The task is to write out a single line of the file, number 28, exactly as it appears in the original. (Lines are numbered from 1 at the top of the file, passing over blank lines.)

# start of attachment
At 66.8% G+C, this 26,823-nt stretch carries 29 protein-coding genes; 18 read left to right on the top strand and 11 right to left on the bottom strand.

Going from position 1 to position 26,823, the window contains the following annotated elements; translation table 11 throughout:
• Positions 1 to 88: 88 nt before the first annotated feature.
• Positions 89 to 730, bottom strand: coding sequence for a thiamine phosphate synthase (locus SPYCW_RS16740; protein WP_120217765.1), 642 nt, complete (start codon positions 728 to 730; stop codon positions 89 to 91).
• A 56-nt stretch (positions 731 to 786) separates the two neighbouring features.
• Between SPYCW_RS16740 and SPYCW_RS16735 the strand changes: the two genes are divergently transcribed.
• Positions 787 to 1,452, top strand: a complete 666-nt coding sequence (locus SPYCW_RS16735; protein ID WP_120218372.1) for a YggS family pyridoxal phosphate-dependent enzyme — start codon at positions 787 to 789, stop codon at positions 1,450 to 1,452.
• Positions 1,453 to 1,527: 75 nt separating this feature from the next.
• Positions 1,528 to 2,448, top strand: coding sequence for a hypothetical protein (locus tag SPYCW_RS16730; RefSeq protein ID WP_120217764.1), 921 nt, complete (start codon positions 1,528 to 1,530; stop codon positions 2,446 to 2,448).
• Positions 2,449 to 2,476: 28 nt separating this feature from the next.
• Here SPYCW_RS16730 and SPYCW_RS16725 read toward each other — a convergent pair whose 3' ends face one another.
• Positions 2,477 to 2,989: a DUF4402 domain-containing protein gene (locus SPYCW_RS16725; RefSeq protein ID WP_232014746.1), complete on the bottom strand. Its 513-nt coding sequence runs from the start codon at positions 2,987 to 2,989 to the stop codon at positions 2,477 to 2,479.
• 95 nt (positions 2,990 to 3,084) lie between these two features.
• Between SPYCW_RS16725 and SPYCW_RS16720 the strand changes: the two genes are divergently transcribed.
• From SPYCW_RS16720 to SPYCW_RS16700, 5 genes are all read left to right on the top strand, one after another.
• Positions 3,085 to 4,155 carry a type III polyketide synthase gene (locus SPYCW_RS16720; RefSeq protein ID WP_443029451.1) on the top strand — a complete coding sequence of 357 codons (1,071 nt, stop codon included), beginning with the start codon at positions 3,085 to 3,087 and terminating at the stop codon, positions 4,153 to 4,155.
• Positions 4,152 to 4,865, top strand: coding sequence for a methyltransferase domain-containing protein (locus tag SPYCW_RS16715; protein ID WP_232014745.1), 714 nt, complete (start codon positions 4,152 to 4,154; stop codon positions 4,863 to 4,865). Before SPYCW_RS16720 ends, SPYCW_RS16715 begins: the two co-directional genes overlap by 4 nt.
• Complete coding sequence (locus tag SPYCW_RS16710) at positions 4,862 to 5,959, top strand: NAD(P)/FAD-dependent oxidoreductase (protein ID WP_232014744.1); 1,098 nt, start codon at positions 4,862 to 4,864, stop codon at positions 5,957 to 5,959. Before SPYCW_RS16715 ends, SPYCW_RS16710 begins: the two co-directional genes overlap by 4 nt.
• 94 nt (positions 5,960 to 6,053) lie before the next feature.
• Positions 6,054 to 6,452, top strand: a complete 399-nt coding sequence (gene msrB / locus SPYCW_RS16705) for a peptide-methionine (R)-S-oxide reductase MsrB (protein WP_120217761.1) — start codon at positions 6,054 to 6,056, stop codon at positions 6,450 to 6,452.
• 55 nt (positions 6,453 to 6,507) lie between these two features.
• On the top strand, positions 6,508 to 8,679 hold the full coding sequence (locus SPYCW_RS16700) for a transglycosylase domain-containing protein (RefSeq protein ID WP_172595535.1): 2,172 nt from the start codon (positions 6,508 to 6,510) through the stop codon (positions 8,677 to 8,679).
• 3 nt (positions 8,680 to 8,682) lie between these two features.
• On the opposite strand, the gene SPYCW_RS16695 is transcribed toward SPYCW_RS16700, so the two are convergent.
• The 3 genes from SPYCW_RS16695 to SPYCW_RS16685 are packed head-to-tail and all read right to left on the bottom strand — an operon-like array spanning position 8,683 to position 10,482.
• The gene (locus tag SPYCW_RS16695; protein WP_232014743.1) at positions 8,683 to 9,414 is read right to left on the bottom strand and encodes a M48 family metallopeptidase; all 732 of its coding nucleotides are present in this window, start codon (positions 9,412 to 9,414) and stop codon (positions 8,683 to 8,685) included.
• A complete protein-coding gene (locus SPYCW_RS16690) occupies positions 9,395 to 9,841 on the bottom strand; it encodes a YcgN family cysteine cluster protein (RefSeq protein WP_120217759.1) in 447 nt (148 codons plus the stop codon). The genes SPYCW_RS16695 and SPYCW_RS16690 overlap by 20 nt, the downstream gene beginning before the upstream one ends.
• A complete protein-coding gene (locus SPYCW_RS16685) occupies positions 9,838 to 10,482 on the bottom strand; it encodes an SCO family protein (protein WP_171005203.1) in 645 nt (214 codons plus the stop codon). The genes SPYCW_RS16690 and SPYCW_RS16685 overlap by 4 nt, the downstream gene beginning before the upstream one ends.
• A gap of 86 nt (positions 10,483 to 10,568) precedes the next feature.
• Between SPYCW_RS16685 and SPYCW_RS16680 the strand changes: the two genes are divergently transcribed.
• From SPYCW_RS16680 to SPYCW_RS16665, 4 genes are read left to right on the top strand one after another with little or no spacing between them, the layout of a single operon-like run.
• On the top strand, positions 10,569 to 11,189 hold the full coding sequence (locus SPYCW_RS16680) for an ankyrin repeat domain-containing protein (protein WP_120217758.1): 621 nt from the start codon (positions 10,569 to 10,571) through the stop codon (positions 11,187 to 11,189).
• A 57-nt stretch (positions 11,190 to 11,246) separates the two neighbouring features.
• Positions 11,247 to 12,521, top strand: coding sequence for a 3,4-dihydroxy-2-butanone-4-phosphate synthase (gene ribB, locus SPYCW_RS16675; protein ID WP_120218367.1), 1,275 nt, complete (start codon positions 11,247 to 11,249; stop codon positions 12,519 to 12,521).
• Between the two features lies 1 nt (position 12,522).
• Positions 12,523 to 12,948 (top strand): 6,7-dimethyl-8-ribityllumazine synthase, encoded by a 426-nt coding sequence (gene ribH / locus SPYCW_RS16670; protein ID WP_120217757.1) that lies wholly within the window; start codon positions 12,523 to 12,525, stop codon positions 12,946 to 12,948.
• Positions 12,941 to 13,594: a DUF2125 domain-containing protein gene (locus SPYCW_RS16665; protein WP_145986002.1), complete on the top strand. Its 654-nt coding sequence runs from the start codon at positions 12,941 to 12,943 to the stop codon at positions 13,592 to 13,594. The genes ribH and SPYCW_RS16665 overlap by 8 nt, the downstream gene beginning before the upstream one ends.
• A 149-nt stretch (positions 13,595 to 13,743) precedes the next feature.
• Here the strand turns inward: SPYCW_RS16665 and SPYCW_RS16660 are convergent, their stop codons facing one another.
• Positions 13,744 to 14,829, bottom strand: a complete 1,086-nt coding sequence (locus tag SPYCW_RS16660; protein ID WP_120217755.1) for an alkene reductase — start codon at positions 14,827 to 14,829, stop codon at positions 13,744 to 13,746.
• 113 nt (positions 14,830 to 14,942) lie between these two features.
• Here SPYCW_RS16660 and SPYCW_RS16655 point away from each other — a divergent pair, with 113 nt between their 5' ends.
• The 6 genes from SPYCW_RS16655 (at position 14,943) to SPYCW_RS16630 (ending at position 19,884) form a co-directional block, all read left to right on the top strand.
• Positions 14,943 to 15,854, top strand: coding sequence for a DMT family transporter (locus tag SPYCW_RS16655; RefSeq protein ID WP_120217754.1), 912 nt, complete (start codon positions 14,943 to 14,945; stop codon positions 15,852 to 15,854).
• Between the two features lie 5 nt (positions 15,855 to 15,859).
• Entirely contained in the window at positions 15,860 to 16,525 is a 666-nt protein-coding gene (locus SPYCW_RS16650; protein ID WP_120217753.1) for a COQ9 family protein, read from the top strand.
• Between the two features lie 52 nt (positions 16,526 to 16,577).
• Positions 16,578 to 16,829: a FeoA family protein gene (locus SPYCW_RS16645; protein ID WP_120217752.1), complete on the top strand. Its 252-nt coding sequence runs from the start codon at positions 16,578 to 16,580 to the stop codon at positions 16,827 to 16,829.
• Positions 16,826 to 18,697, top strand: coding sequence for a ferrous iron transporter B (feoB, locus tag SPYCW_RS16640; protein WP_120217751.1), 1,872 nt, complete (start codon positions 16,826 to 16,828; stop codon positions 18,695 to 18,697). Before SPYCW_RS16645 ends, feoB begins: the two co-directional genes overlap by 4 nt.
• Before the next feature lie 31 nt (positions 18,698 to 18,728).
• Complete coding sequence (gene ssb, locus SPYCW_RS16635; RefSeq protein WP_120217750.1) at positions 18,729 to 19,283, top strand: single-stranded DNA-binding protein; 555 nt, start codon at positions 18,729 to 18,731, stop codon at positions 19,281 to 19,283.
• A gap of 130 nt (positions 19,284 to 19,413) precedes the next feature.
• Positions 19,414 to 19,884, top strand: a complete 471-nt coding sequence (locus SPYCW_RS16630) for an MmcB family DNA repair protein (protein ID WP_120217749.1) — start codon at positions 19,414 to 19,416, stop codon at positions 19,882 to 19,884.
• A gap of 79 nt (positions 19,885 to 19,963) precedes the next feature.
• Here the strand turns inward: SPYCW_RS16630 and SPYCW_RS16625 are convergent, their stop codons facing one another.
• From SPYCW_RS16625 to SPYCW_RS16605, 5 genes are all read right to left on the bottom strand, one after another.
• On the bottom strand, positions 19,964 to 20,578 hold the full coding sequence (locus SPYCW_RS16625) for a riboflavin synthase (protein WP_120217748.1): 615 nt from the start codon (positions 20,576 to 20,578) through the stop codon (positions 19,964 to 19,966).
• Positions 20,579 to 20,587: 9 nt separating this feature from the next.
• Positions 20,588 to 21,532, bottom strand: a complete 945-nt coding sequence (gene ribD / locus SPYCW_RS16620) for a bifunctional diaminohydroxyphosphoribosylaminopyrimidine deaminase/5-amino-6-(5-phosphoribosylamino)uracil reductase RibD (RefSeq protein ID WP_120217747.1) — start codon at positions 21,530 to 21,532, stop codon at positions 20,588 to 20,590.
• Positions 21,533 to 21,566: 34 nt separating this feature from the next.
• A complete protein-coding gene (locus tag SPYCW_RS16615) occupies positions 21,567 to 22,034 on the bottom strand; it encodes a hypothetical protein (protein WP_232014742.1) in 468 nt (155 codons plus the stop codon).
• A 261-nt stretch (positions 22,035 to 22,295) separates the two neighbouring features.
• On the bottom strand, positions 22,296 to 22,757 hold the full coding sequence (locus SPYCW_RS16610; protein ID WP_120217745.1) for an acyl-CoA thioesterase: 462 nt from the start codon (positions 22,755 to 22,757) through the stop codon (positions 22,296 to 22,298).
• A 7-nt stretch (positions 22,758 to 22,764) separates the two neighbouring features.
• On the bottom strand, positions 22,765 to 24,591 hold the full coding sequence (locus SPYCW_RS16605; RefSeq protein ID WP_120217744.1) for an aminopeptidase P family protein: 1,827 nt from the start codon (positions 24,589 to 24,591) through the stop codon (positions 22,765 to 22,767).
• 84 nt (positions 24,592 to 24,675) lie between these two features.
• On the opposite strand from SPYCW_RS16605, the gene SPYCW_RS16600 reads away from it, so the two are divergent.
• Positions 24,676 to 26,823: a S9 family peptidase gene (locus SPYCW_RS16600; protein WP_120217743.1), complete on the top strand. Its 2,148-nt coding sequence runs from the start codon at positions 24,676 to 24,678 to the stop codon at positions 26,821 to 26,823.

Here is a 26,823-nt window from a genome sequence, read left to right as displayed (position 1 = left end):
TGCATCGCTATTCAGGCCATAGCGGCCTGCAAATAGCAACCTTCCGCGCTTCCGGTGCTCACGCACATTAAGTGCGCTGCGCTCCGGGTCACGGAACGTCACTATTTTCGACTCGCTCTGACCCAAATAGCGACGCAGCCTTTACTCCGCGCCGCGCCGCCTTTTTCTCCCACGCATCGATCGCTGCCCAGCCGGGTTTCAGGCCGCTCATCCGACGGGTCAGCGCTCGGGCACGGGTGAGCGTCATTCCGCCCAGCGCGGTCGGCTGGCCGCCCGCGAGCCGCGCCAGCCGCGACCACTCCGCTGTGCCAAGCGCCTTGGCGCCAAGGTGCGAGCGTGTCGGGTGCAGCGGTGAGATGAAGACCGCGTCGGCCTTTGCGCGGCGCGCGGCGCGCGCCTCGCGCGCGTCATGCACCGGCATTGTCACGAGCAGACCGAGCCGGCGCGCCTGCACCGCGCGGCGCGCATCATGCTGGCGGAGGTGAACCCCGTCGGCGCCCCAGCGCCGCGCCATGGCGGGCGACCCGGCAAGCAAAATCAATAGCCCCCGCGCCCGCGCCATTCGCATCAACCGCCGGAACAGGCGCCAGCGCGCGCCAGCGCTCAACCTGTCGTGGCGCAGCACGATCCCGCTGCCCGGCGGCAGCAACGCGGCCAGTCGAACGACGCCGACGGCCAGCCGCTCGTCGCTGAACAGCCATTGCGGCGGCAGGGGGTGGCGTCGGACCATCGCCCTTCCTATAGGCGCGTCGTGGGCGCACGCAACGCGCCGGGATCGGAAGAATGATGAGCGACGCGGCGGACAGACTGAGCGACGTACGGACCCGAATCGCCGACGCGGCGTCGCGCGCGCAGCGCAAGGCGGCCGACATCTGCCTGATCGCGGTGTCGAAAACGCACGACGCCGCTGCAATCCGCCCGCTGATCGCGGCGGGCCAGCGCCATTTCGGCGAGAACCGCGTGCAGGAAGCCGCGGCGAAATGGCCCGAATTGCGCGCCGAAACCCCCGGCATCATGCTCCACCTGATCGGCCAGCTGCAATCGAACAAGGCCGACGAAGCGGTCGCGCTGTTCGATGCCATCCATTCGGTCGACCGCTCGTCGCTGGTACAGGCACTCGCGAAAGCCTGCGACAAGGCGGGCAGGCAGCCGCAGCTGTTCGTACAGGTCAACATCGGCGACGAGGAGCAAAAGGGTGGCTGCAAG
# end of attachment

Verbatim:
• A complete protein-coding gene (locus SPYCW_RS16685) occupies positions 9,838 to 10,482 on the bottom strand; it encodes an SCO family protein (protein WP_171005203.1) in 645 nt (214 codons plus the stop codon). The genes SPYCW_RS16690 and SPYCW_RS16685 overlap by 4 nt, the downstream gene beginning before the upstream one ends.